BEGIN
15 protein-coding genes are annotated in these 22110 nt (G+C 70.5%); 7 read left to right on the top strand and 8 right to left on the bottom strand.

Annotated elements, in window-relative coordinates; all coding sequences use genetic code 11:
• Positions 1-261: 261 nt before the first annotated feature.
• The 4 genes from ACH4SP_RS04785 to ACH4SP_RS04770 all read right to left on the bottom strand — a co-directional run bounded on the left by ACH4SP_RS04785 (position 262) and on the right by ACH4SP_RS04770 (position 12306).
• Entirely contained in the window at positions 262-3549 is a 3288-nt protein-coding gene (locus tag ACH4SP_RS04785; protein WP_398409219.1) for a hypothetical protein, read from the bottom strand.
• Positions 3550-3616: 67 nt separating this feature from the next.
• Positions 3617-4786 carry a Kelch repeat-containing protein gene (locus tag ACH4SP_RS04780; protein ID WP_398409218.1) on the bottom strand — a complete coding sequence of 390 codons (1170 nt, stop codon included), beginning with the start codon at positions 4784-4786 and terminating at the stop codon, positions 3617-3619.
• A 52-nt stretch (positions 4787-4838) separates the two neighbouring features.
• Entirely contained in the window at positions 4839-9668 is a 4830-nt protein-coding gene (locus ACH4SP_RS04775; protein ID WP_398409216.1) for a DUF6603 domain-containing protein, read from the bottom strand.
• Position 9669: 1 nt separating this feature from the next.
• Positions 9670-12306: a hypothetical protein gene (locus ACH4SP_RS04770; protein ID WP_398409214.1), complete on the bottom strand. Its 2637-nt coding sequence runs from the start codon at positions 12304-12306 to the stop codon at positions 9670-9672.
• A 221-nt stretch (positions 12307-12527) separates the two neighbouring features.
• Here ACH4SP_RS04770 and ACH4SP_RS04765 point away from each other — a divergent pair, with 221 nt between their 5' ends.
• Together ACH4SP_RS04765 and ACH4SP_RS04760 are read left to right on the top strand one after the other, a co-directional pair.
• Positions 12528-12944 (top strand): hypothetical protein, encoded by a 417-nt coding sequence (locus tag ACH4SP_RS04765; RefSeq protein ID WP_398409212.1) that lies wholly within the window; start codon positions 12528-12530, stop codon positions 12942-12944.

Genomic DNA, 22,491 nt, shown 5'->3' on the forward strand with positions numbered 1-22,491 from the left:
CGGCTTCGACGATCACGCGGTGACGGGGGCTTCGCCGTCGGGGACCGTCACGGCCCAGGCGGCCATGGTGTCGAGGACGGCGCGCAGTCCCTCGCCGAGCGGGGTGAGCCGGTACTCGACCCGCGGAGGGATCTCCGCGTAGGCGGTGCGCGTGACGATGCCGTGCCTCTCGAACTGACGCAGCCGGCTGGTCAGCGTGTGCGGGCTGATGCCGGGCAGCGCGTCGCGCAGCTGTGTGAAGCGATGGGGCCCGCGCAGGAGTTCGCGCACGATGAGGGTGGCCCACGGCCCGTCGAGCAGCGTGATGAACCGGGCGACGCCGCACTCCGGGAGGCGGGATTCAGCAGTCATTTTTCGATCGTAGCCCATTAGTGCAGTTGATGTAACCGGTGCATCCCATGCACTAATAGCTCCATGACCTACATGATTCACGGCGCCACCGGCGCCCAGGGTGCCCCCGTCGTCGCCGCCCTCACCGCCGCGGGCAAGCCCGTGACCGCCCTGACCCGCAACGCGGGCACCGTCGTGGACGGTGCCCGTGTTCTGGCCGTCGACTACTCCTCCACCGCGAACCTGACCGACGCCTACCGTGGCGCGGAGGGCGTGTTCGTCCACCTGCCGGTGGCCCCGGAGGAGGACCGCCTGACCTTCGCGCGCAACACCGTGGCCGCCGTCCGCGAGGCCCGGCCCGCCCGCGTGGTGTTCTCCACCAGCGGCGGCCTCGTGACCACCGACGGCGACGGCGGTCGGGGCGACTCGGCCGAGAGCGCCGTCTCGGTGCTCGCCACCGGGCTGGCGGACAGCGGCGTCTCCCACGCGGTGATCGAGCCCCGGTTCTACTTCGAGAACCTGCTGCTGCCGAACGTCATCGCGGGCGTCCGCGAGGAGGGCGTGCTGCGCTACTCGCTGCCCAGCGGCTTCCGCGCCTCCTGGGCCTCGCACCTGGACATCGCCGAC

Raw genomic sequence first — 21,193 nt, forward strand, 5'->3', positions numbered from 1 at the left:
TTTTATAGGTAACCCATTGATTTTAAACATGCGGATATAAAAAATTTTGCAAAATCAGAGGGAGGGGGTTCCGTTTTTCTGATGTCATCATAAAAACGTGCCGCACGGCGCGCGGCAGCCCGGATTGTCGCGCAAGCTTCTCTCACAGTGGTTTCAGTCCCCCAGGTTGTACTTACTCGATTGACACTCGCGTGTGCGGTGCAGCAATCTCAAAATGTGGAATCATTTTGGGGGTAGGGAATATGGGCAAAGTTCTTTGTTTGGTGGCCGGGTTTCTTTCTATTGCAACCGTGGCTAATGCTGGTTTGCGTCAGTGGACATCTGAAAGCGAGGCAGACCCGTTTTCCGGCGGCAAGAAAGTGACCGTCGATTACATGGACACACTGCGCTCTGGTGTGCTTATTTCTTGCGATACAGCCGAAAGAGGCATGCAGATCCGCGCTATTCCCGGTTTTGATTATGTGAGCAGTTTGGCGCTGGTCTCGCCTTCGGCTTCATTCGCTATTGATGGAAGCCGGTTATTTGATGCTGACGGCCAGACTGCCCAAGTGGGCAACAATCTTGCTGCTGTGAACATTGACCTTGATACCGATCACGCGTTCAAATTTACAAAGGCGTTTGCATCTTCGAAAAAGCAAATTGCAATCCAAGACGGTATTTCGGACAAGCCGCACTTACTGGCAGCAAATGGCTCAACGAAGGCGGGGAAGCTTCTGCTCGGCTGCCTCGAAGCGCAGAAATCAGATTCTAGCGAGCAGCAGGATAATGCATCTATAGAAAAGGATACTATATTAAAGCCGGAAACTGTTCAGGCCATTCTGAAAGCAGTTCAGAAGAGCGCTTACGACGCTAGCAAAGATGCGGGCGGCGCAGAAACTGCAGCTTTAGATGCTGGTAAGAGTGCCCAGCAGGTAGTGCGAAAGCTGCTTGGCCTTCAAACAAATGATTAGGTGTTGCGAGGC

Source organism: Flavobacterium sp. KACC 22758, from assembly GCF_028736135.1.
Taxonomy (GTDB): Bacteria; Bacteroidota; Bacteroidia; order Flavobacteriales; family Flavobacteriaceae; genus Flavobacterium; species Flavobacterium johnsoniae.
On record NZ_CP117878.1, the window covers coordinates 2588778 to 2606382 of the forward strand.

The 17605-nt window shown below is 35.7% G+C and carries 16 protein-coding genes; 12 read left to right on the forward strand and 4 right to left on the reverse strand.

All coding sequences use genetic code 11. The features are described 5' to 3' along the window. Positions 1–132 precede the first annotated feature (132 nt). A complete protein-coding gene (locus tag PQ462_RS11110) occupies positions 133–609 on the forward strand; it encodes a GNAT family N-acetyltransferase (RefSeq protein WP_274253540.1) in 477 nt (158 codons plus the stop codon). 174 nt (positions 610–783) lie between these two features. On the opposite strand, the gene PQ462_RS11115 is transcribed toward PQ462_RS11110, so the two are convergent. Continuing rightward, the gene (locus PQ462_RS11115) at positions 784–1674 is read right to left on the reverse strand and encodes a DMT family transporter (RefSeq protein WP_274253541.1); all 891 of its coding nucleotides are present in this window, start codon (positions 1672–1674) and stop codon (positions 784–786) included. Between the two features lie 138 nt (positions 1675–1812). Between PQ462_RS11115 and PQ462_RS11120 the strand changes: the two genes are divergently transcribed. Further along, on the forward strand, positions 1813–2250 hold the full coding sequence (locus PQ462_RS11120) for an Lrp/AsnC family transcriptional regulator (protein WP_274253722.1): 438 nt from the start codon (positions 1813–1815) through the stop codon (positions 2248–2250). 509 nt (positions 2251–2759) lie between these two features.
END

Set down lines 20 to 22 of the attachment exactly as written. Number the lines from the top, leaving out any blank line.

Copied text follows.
Source organism: Flavobacterium sp. KACC 22758, from assembly GCF_028736135.1.
Taxonomy (GTDB): Bacteria; Bacteroidota; Bacteroidia; order Flavobacteriales; family Flavobacteriaceae; genus Flavobacterium; species Flavobacterium johnsoniae.
On record NZ_CP117878.1, the window covers coordinates 2588778 to 2606382 of the forward strand.